The Diagnosis and Treatment of Hot Spots in Dogs and Cats

The Diagnosis and Treatment of Hot Spots in Dogs and Cats

The always knowledgeable and informative Dr. Peter Dobias has published another great article for cat and dog owners about “hot spot” – itchy bald patches seen on some pets.  Most practitioners will prescribe steroids such as prednisone, Panalog, Surolan or Otomax to address this common problem.  However, Dr. Peter Dobias has pointed out that steroids are powerful medication that can have lasting deleterious side effects including:

  • Liver disease
  • Obesity
  • Muscle weakness
  • Excessive thirst and urination
  • Adrenal gland problems
  • And more itching (one of the symptoms that we are trying to eliminate)

Dr. Peter Dobias has suggested a more holistic solution to first diagnosing and then treating hot spots in cats and dogs.  His prognosis is that the location of the hot spots is related to the spinal location where the animal may be experiencing a reduced flow of energy, nerve impulses, and blood.  This results in a lack of nourishment to the adjacent region, much like a watering hose being pinched and not being allowed to water the flowers.

The following are Dr. Peter Dobias’ “14 Steps to Treating Hot Spots:

  1. Relate the hot spot location to the related spinal segment and examine the spine.
  2. Push down on both sides of the spine and note any signs of discomfort to touch, any heat, or skin twitching.
  3. If present, you may need to take your pet to a good animal chiropractor, physiotherapist, acupuncturist or IMS (intramuscular needle stimulation) practitioner.
  4. In severe cases, x-rays may be needed to determine the amount of bone change around the vertebrae.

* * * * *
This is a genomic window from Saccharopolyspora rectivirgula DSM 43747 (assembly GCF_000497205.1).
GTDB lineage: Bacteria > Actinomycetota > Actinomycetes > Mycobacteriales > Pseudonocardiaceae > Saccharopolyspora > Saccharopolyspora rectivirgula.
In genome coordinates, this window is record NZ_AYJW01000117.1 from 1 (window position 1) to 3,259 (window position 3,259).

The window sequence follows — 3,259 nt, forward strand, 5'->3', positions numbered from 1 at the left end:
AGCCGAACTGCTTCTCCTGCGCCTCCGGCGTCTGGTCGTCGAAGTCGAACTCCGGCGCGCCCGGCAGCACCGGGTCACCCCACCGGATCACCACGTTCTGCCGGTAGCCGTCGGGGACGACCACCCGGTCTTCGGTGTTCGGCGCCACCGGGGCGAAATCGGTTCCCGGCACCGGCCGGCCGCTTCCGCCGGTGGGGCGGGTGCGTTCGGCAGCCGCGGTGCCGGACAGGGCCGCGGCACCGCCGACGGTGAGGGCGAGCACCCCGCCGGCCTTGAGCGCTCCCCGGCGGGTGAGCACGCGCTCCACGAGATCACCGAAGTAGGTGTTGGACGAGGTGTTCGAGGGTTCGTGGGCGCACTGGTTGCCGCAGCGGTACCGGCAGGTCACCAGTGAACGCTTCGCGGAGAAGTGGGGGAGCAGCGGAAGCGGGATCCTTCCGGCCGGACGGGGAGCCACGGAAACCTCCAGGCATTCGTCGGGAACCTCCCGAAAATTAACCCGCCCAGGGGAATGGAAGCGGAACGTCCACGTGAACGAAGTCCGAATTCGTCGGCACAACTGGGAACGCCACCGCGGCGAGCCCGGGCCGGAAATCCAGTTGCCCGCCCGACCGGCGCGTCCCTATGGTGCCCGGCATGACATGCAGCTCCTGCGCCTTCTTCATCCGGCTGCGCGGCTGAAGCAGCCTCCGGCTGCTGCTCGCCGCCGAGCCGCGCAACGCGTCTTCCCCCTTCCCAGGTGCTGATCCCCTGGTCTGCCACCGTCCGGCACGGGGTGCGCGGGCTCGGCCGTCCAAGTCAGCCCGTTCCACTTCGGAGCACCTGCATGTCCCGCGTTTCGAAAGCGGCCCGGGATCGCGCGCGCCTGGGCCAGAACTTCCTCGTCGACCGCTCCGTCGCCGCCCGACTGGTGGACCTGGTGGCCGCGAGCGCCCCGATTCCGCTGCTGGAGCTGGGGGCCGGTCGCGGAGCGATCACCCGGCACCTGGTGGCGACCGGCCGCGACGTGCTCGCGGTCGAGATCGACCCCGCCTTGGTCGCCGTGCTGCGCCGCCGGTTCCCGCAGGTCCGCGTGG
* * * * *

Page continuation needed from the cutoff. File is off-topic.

5. The more chronic changes there are, the more frequent and longer-term the treatment needs to be.
  6. Assess the size and location of the hot spot.
  7. If possible, examine the surrounding muscles for pain, swelling, heat and other signs of injury.
  8. Clip all hair in and around the area if possible.  If your pet is sensitive, use an ice pack to numb the area first.  In some cases, a sedation or topical anesthesia may be needed.
  9. If the skin appears sore and crusty, use a face cloth or gauze, to soak and soften the scabbing.
  10. Gently wash the whole scab off and continue doing so for 2 – 3 days.  Thick crusty scabs harbor bacteria.
  11. Dry the area gently and spray on Healing Solution 3 times daily for 2 – 4 days.  Thin scab formation is usually a good sign of healing.
  12. Make sure your pet doesn’t overdo activities like sprinting, swimming, ball retrieving or running.  These can be aggravating factors.
  13. If the spine continues to be sore, check with your practitioner or ask for a second opinion.  Get back x-rays done to check for chronic changes such as disc disease, arthritis and spondylosis.
  14. If chronic changes are present, your pet may need to be put on mobility and joint support such as Glycoflex.

The more chronic the problem, the longer the term of treatment will be.  In some cases, the pet may need to be put on a permanent regiment to prevent the occurrence of hot spots.  And there may be other causes at the root of the problem such as hormonal issues, food allergies or fungal disease.  So, if in doubt, take your pet to a professional holistic veterinarian for proper diagnosis and treatment.

Read Dr. Peter’s Dobias’ full article on hot spots.

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